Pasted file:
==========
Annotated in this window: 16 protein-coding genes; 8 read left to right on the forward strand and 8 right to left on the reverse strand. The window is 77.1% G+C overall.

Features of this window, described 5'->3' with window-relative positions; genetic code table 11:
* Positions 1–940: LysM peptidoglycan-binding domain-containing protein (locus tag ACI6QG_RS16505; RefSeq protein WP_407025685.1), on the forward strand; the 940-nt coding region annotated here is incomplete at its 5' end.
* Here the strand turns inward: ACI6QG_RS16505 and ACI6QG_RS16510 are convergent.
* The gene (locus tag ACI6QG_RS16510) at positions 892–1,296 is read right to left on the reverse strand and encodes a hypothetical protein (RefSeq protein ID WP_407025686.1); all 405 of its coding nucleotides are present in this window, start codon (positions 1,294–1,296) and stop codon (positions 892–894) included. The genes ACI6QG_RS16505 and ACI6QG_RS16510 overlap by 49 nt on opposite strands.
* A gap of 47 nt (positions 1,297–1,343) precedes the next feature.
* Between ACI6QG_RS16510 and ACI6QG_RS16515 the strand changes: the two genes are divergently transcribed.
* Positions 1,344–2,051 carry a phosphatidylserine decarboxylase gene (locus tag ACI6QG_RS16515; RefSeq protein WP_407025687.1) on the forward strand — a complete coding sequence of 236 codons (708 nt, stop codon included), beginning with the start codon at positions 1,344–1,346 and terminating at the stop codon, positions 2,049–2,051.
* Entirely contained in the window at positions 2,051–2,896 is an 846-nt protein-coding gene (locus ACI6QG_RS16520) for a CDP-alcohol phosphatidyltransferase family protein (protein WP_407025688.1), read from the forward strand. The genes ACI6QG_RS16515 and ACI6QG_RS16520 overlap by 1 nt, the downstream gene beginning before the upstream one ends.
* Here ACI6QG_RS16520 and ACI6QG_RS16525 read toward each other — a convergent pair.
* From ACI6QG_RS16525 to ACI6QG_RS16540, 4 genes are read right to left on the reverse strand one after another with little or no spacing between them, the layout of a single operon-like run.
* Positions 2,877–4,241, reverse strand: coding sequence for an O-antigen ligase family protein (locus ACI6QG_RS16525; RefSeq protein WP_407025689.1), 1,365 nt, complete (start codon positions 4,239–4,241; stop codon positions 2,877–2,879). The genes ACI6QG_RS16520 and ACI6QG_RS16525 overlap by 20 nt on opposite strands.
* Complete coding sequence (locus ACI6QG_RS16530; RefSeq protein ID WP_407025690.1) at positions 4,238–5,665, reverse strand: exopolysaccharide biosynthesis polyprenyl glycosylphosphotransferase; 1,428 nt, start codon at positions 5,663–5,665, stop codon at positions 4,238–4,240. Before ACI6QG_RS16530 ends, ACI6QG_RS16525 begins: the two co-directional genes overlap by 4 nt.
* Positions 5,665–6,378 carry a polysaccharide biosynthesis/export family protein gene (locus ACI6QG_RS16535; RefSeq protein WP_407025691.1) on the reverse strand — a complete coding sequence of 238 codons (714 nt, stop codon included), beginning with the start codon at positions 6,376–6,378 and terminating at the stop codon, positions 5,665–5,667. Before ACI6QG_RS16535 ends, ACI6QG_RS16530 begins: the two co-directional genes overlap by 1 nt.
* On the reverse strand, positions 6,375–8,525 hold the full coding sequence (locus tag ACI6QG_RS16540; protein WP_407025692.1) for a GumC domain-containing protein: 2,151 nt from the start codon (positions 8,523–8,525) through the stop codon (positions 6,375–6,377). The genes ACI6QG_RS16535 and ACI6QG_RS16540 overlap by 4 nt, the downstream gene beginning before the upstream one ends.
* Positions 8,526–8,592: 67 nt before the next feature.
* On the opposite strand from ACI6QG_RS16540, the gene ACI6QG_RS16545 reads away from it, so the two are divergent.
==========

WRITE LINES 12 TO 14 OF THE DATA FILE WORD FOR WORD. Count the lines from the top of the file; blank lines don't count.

* Positions 2,877–4,241, reverse strand: coding sequence for an O-antigen ligase family protein (locus ACI6QG_RS16525; RefSeq protein WP_407025689.1), 1,365 nt, complete (start codon positions 4,239–4,241; stop codon positions 2,877–2,879). The genes ACI6QG_RS16520 and ACI6QG_RS16525 overlap by 20 nt on opposite strands.
* Complete coding sequence (locus ACI6QG_RS16530; RefSeq protein ID WP_407025690.1) at positions 4,238–5,665, reverse strand: exopolysaccharide biosynthesis polyprenyl glycosylphosphotransferase; 1,428 nt, start codon at positions 5,663–5,665, stop codon at positions 4,238–4,240. Before ACI6QG_RS16530 ends, ACI6QG_RS16525 begins: the two co-directional genes overlap by 4 nt.
* Positions 5,665–6,378 carry a polysaccharide biosynthesis/export family protein gene (locus ACI6QG_RS16535; RefSeq protein WP_407025691.1) on the reverse strand — a complete coding sequence of 238 codons (714 nt, stop codon included), beginning with the start codon at positions 6,376–6,378 and terminating at the stop codon, positions 5,665–5,667. Before ACI6QG_RS16535 ends, ACI6QG_RS16530 begins: the two co-directional genes overlap by 1 nt.